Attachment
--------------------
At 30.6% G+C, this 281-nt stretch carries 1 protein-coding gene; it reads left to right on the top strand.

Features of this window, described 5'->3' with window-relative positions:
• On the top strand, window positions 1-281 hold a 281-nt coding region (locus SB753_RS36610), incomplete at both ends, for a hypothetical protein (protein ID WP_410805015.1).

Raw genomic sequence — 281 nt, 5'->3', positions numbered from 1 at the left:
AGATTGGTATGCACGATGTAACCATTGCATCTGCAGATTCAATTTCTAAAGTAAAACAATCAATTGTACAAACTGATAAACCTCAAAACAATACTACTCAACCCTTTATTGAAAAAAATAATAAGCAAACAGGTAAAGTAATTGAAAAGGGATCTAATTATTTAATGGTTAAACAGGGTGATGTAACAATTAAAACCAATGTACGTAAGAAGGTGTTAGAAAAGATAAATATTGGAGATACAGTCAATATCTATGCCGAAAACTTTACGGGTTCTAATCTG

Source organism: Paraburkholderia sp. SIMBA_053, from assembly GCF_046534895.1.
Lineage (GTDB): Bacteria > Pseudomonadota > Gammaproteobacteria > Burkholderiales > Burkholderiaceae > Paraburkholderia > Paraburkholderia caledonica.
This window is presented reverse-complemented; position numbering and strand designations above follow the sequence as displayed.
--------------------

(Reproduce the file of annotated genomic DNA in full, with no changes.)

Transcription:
At 30.6% G+C, this 281-nt stretch carries 1 protein-coding gene; it reads left to right on the top strand.

Features of this window, described 5'->3' with window-relative positions:
• On the top strand, window positions 1-281 hold a 281-nt coding region (locus SB753_RS36610), incomplete at both ends, for a hypothetical protein (protein ID WP_410805015.1).

Raw genomic sequence — 281 nt, 5'->3', positions numbered from 1 at the left:
AGATTGGTATGCACGATGTAACCATTGCATCTGCAGATTCAATTTCTAAAGTAAAACAATCAATTGTACAAACTGATAAACCTCAAAACAATACTACTCAACCCTTTATTGAAAAAAATAATAAGCAAACAGGTAAAGTAATTGAAAAGGGATCTAATTATTTAATGGTTAAACAGGGTGATGTAACAATTAAAACCAATGTACGTAAGAAGGTGTTAGAAAAGATAAATATTGGAGATACAGTCAATATCTATGCCGAAAACTTTACGGGTTCTAATCTG

Source organism: Paraburkholderia sp. SIMBA_053, from assembly GCF_046534895.1.
Lineage (GTDB): Bacteria > Pseudomonadota > Gammaproteobacteria > Burkholderiales > Burkholderiaceae > Paraburkholderia > Paraburkholderia caledonica.
This window is presented reverse-complemented; position numbering and strand designations above follow the sequence as displayed.